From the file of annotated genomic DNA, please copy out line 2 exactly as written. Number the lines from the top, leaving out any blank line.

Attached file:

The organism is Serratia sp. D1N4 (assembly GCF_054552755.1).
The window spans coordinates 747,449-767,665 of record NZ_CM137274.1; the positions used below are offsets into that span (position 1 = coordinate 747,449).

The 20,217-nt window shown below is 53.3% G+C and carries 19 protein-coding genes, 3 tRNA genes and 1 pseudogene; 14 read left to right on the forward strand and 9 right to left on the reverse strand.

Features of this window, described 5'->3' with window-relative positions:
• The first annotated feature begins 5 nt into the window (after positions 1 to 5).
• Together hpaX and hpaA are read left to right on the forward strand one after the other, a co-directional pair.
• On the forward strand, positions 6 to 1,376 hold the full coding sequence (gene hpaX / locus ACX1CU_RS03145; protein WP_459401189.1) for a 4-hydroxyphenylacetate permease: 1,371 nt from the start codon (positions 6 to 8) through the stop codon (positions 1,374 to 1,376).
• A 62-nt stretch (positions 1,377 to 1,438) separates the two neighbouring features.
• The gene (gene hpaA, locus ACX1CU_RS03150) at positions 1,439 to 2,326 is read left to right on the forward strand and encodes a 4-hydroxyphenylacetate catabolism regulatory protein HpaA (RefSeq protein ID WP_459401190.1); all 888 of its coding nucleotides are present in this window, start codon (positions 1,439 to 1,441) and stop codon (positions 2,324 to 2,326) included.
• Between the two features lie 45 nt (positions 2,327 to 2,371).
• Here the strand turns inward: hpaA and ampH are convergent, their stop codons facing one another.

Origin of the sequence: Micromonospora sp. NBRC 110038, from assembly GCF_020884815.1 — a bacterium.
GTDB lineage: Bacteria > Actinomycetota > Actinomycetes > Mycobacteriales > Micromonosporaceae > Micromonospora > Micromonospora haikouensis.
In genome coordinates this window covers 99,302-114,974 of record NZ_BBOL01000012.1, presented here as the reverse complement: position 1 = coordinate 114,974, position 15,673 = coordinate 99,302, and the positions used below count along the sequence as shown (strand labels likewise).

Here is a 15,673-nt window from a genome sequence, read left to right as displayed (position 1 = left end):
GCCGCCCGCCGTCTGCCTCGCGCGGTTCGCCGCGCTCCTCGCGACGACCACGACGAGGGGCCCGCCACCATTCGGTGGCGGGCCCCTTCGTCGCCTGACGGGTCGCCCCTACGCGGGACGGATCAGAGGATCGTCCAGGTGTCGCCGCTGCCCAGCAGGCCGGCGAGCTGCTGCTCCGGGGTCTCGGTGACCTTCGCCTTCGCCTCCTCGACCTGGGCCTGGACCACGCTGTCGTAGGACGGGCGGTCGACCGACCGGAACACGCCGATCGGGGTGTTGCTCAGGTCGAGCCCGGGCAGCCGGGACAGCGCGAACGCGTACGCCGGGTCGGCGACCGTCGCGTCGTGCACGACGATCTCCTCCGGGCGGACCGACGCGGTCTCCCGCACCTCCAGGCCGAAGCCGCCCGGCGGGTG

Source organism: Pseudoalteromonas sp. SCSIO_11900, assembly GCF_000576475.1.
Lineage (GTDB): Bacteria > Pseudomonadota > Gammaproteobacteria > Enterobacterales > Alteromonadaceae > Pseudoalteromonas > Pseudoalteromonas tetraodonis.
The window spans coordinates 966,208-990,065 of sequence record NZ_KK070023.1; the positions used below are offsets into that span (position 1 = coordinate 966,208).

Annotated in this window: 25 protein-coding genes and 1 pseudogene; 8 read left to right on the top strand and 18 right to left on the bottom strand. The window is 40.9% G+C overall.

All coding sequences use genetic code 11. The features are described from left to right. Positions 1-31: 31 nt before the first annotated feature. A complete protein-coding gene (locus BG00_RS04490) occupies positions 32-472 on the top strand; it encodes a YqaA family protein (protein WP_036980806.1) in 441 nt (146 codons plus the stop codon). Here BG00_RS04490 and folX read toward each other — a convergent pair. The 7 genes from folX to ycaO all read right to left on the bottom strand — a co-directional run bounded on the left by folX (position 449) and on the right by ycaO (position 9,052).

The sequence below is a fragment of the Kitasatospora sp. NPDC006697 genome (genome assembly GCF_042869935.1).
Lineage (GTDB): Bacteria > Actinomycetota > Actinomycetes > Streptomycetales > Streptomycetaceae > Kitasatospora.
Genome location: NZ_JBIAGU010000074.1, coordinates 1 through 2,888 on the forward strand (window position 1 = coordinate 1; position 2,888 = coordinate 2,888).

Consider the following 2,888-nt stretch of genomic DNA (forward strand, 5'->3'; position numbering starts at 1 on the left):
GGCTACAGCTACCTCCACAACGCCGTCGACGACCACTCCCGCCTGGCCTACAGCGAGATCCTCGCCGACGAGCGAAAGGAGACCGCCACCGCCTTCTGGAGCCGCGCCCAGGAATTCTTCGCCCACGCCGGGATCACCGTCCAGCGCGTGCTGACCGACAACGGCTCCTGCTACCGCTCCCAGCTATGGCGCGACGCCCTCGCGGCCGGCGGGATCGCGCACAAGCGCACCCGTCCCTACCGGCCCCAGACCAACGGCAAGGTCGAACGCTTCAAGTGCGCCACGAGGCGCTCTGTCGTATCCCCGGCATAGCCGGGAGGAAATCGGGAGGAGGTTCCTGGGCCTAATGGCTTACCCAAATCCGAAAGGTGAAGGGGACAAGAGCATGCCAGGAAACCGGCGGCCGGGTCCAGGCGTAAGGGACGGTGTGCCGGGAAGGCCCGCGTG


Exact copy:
The window spans coordinates 747,449-767,665 of record NZ_CM137274.1; the positions used below are offsets into that span (position 1 = coordinate 747,449).